Newspaper article The Journal (Newcastle, England)

Study Aims to Give Coral Reefs a Brighter Future

Newspaper article The Journal (Newcastle, England)

Study Aims to Give Coral Reefs a Brighter Future

Article excerpt

Byline: Tony Henderson Environment Editor

STUDIES by a North East expert have helped identify for the first time the extent to which fish populations on the world's coral reefs have been depleted by fishing and estimated the recovery potential that different conservation measures could have.

As part of a global study into the recovery potential of coral reefs, researchers examined more than 800 reefs in 64 locations around the world.

They found that 83% of fished reefs are missing more than half of their expected fish populations.

Co-author of the research paper, Prof Nick Polunin from the School of Marine Science and Technology at Newcastle University, said: "In spite of coral reefs being home to thousands of species of fish and providing millions of people with food and income, until now we have had only a hazy overview of the state of coral reef ecosystems. We now know that most reef systems have been severely depleted by fishing.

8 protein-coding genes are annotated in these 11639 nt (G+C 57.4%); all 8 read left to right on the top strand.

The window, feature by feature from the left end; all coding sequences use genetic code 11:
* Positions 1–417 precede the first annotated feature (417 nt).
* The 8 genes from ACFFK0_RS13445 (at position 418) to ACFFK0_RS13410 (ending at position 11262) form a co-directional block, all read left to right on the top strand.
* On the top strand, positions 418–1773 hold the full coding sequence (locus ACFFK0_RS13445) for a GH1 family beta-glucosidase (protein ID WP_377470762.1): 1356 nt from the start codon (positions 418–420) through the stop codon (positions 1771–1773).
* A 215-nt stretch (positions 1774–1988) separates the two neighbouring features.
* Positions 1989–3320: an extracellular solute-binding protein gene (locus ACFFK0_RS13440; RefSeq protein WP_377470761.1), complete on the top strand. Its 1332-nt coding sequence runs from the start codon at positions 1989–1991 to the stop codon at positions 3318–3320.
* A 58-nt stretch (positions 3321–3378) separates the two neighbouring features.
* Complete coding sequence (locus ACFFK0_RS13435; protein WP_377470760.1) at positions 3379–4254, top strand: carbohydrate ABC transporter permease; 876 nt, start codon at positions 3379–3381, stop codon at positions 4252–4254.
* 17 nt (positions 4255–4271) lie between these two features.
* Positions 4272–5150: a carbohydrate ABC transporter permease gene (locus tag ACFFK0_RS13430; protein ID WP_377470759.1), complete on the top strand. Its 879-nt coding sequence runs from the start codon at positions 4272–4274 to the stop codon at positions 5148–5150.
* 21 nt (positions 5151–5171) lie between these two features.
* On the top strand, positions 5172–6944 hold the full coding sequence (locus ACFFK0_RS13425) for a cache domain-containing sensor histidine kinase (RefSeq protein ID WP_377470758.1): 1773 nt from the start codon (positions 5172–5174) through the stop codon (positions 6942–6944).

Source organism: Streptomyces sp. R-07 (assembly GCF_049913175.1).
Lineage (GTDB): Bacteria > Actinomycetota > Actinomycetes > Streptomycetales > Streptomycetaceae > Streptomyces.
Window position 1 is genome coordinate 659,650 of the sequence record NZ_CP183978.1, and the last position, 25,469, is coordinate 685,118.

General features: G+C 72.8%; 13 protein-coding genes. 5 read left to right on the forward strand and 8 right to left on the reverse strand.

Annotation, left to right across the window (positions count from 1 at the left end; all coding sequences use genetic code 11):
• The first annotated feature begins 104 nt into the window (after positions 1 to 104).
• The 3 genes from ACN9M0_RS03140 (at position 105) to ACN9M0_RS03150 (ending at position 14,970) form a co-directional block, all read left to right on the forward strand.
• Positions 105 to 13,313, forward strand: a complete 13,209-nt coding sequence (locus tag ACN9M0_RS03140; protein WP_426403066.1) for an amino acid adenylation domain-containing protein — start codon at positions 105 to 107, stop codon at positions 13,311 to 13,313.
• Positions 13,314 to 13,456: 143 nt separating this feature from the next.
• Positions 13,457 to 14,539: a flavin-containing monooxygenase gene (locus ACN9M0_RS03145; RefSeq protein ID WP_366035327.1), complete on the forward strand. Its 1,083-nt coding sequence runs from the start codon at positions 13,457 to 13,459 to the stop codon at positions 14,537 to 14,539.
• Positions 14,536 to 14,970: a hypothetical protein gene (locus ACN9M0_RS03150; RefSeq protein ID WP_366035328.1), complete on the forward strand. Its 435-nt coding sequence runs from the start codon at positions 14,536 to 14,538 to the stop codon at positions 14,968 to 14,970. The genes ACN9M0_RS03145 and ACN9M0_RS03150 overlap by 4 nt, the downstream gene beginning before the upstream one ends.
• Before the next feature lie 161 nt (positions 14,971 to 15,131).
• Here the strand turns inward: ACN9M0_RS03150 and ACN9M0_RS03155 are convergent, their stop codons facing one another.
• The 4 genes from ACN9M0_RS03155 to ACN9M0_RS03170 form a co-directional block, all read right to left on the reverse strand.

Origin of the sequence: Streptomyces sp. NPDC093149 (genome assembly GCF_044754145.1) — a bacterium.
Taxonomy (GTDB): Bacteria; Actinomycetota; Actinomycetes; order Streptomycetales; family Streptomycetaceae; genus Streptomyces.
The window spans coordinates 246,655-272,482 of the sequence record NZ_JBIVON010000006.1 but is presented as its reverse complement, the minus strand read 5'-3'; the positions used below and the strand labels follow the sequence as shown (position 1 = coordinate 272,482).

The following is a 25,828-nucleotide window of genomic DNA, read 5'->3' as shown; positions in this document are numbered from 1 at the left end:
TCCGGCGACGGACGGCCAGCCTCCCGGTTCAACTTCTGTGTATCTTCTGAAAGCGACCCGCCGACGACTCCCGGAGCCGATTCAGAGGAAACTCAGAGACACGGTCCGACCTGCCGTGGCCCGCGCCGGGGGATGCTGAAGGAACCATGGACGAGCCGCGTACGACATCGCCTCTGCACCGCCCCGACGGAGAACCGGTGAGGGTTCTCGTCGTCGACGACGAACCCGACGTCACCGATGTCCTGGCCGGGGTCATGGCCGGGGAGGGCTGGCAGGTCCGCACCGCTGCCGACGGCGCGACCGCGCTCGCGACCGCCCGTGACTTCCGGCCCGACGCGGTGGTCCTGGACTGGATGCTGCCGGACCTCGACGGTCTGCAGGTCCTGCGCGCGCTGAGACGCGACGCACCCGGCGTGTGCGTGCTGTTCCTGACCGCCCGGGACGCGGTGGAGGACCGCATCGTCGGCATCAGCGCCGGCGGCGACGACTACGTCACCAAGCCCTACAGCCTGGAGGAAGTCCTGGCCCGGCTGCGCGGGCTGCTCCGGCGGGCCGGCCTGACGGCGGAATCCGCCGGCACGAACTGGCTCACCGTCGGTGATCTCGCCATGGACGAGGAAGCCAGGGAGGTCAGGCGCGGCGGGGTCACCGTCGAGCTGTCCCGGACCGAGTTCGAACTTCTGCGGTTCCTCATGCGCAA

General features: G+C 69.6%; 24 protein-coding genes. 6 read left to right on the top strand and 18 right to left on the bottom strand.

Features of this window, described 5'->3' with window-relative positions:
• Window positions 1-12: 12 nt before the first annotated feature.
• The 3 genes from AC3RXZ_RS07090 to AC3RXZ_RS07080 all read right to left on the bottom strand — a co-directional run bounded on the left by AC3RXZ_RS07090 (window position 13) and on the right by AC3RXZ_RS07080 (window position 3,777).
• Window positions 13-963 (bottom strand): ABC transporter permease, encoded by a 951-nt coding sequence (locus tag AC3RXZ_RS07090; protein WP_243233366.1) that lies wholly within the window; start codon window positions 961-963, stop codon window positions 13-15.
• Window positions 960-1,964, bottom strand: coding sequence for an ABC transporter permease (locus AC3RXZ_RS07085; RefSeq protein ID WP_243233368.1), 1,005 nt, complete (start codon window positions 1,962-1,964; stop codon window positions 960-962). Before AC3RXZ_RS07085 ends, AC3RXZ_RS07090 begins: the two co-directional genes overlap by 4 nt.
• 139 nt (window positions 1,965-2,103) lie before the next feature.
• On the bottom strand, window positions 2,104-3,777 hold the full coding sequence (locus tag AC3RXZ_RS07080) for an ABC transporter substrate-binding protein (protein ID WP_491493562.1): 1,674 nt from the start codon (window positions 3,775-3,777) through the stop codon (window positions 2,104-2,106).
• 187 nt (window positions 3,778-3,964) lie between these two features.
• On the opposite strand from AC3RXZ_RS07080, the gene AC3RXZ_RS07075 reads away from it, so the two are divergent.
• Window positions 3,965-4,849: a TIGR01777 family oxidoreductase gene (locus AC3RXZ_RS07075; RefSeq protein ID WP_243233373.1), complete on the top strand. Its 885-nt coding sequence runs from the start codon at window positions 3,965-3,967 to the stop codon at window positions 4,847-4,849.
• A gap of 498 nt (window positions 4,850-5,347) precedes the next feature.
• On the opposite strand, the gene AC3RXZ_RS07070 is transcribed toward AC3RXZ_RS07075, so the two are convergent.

"Although it's clear that recovery often takes decades, the range of restrictions we factored into our research helps us chart a course for the recovery of coral reef fisheries that includes everyone, not just those who can afford to wall off large areas."

Coral reefs are among the most diverse ecosystems on Earth, providing an important habitat for a wide range of species, and as a result, people in many tropical countries depend on them for their livelihoods. …

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